You’re Barred. Again: Negligent Acts, Conditional Language, and the Assault/Battery Exclusion

A fatal shooting took place at a bar. The bar purchased an insurance policy, which contained an assault and battery exclusion, barring coverage for bodily injury or property damage arising out of “any actual, threatened or alleged assault or battery” and the “failure to any insured or anyone else for whom any insured is or could be held legally liable to prevent or suppress any assault or battery.”

The bar and additional insured premises owner were sued for negligent security following the shooting. The insurer who explained by way of a disclaimer letter that if the death were found to be caused by an assault or battery, the assault and battery exclusion would apply. The bar argued that the exclusion was ambiguous in that it did not expressly list negligent security as an excluded action. The court disagreed. The bar further argued that he disclaimer letter was insufficient because it contained conditional language. The challenged language included statements that “the circumstances . . . remain unclear;” that “the shooter[] has been criminally charged;” and that “[i]n the event it is determined that [the] death was caused by an assault or battery, including . . . an intentional shooting, the Exclusions – Assault and Battery… will operate to bar coverage for this claim.” The court however noted that the disclaimer letter also stated that, to the extent the damages sought in the [ ] complaint relate to an assault or battery, [the insurer] hereby disclaims all coverage.” The letter therefore clearly identified the conduct excluded, the provision of the policy under which it is excluded and that the coverage is disclaimed. In coming to this decision, the court referred to the decision in QBE Ins. Corp. v. Jinx-Proof case, in which the New York Court of Appeals held that a disclaimer was sufficient where it offered a defense, but stated that coverage was specifically excluded for assault and battery claims.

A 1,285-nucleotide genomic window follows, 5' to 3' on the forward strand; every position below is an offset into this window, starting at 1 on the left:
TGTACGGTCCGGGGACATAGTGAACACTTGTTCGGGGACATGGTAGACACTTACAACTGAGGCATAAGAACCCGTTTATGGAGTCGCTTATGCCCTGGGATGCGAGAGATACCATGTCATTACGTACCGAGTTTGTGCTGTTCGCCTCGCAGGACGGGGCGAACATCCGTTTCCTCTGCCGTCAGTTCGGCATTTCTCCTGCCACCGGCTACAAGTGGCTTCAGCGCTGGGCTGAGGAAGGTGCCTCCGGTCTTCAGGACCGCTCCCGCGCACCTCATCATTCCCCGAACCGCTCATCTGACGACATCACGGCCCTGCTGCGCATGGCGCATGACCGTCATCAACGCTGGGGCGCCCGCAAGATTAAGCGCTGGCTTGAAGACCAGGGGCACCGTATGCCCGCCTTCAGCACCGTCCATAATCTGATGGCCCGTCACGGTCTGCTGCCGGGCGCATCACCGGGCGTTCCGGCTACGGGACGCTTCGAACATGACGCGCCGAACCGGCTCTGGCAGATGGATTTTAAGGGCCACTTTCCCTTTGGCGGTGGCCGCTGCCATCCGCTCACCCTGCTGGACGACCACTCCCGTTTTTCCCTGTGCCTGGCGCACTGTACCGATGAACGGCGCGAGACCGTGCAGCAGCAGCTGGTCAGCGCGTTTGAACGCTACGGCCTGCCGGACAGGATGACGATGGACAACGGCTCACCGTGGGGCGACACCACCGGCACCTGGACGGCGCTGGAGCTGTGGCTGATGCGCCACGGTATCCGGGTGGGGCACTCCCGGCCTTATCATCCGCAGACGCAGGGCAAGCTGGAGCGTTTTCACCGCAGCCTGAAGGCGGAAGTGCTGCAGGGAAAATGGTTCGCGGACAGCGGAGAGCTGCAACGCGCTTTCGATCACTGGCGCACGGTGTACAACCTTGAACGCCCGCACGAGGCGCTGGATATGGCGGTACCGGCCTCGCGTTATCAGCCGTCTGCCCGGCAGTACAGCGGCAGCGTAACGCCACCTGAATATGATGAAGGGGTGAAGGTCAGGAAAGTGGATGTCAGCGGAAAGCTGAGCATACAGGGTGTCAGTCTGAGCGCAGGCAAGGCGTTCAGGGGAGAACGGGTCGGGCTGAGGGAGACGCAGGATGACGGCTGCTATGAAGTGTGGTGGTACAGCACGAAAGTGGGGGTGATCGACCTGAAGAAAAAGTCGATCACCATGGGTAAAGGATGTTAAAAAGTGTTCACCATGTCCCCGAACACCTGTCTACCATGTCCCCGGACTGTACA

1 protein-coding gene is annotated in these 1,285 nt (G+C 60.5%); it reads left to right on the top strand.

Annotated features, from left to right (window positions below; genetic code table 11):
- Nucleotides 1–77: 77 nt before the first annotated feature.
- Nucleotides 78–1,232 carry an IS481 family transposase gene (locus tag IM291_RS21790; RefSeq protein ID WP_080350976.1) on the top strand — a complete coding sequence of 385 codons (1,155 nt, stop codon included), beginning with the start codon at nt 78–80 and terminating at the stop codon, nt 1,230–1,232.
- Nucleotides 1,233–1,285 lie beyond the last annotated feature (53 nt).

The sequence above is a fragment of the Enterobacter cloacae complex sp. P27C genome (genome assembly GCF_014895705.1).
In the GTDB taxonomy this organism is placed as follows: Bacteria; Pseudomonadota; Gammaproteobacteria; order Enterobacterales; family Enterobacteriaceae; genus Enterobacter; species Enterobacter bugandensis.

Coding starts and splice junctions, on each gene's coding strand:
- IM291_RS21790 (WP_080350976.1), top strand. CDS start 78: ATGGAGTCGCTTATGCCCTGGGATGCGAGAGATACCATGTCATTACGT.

This case, Century Sur. Co. v. Whispers Inn Lounge, Inc., 2016 U.S. Dist. LEXIS 17067 (S.D.N.Y. Feb. 10, 2016), provides a concise recap of negligence claims surrounding criminal acts. The court follows well-established precedent to make clear that assault and battery exclusions, like the one at issue, preclude coverage for injuries even where the claims are brought as negligence claims. The court also made clear that a disclaimer letter is sufficient where it clearly identifies the conduct excluded, the provision of the policy under which it is excluded, and that coverage is disclaimed.

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